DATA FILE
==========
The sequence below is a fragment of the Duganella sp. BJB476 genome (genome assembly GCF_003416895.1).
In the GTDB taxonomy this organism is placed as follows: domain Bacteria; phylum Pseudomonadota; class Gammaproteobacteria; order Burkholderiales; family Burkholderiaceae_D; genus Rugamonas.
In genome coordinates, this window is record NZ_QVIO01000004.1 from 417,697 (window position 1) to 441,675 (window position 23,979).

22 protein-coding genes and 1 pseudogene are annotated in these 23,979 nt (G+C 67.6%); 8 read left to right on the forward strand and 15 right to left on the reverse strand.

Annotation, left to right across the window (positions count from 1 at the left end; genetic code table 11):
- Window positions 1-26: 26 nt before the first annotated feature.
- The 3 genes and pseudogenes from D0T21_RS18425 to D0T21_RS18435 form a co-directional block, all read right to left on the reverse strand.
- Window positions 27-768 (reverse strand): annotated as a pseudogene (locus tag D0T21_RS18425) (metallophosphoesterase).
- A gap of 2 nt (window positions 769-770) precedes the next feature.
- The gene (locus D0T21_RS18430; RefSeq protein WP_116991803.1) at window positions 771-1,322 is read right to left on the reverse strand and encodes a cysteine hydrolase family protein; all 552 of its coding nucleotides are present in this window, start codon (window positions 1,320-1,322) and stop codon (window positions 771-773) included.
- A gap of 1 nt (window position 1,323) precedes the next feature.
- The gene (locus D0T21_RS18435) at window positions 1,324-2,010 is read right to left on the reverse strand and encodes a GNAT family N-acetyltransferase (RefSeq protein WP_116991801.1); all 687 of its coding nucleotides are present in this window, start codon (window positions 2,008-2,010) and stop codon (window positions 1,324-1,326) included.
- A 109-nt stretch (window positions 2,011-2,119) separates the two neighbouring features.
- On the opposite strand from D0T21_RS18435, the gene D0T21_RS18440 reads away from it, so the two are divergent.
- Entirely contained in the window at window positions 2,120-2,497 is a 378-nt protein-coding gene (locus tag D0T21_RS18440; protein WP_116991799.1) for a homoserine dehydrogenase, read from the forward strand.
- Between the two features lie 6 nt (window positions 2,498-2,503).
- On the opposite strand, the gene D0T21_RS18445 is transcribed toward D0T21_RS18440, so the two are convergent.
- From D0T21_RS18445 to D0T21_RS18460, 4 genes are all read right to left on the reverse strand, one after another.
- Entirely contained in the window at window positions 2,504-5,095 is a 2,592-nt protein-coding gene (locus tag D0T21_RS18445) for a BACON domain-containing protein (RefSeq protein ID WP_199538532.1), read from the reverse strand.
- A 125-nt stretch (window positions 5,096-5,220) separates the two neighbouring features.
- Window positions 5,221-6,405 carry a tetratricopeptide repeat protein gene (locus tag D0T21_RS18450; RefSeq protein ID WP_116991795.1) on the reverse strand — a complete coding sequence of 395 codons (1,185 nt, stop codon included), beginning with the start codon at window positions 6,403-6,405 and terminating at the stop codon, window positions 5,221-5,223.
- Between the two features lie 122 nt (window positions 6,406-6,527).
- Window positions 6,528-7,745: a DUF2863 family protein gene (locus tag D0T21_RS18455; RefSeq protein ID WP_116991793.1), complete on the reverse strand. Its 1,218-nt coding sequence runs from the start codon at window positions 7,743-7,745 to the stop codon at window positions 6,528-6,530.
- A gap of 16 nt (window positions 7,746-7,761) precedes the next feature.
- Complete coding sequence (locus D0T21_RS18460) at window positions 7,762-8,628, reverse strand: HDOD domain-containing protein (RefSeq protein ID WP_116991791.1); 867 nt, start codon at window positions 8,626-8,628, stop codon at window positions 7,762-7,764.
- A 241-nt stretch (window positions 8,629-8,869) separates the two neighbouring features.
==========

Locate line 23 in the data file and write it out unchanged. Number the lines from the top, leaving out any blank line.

- Window positions 6,528-7,745: a DUF2863 family protein gene (locus tag D0T21_RS18455; RefSeq protein ID WP_116991793.1), complete on the reverse strand. Its 1,218-nt coding sequence runs from the start codon at window positions 7,743-7,745 to the stop codon at window positions 6,528-6,530.